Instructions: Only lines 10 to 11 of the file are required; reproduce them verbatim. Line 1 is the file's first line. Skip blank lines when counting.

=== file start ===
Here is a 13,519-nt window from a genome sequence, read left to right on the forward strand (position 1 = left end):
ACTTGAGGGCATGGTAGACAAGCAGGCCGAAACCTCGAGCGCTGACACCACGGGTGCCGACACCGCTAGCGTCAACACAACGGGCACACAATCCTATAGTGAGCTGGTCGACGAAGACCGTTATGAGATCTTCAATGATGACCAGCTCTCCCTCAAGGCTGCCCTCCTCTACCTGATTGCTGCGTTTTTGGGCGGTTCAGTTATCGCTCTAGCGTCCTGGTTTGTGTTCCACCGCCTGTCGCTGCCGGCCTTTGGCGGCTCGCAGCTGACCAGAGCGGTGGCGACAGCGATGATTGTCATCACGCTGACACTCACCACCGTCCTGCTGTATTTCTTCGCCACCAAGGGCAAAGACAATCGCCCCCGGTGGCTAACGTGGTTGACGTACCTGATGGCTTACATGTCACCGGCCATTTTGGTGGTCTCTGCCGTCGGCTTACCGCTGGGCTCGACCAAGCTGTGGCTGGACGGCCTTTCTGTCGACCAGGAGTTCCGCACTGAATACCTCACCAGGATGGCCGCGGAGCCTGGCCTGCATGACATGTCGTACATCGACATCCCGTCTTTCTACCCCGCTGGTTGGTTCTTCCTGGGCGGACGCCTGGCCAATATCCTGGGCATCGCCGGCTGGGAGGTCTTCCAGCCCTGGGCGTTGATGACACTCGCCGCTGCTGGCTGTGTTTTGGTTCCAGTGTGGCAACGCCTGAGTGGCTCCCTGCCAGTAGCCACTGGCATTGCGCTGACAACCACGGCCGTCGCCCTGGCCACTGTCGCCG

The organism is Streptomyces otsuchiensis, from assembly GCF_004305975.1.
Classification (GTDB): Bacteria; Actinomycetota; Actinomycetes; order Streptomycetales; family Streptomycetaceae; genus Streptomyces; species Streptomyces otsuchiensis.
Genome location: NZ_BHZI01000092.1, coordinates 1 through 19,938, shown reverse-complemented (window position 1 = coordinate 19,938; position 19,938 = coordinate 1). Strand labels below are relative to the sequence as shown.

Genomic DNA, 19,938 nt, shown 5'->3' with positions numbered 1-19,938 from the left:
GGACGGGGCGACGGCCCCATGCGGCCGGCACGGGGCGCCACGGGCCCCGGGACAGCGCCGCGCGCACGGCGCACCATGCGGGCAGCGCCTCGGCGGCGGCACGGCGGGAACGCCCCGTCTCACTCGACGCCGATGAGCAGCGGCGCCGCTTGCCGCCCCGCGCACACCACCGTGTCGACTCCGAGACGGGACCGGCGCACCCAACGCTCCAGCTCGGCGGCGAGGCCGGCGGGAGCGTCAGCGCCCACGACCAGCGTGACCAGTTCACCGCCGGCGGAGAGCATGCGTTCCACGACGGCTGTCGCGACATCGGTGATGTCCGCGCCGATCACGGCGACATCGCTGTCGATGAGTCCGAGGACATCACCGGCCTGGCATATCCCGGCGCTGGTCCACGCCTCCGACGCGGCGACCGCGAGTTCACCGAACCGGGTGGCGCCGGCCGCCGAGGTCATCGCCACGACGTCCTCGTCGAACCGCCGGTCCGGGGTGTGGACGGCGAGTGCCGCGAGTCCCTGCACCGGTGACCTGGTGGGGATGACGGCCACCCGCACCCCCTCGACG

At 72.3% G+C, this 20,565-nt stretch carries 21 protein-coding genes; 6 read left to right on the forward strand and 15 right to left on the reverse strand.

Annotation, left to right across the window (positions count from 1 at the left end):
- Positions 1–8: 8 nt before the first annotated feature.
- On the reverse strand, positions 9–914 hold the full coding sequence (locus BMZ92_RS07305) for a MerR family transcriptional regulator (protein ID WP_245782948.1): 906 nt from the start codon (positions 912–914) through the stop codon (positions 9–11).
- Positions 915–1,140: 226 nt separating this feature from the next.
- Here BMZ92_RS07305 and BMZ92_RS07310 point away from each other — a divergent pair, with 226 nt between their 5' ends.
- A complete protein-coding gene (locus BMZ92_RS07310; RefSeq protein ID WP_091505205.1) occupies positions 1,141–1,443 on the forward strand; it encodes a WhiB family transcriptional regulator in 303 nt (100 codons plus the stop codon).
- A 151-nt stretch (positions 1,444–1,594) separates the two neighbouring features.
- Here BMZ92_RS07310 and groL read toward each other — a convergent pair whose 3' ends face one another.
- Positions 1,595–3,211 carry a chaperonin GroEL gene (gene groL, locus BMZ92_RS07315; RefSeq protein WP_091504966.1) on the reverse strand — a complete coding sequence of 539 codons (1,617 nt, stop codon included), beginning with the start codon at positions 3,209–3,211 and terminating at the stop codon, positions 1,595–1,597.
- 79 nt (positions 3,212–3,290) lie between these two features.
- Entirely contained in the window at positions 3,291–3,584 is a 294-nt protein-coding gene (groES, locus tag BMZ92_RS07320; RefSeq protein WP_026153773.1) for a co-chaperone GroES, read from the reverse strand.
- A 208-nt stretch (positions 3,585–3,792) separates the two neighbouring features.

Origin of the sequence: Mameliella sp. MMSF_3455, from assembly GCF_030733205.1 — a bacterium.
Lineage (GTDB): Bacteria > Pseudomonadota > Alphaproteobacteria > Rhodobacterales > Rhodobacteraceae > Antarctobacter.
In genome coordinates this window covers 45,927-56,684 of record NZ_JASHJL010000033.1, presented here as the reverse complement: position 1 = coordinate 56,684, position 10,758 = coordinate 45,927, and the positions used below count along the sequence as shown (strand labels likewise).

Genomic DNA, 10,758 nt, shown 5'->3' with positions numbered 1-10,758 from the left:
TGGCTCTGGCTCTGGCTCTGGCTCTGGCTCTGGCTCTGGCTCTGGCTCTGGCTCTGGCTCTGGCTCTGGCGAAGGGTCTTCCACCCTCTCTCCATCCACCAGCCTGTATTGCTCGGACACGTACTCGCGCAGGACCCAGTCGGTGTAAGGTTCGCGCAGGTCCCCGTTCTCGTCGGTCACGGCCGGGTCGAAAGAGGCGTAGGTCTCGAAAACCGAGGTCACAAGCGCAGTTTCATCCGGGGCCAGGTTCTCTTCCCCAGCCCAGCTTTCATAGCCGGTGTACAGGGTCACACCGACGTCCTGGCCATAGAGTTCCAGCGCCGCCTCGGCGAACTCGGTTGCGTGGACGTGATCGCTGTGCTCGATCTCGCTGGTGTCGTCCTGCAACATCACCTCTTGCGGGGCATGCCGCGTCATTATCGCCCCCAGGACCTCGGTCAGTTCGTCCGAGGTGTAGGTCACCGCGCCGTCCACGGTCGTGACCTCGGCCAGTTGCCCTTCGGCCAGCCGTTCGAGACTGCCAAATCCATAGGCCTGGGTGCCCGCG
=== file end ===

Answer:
- Positions 1–8: 8 nt before the first annotated feature.
- On the reverse strand, positions 9–914 hold the full coding sequence (locus BMZ92_RS07305) for a MerR family transcriptional regulator (protein ID WP_245782948.1): 906 nt from the start codon (positions 912–914) through the stop codon (positions 9–11).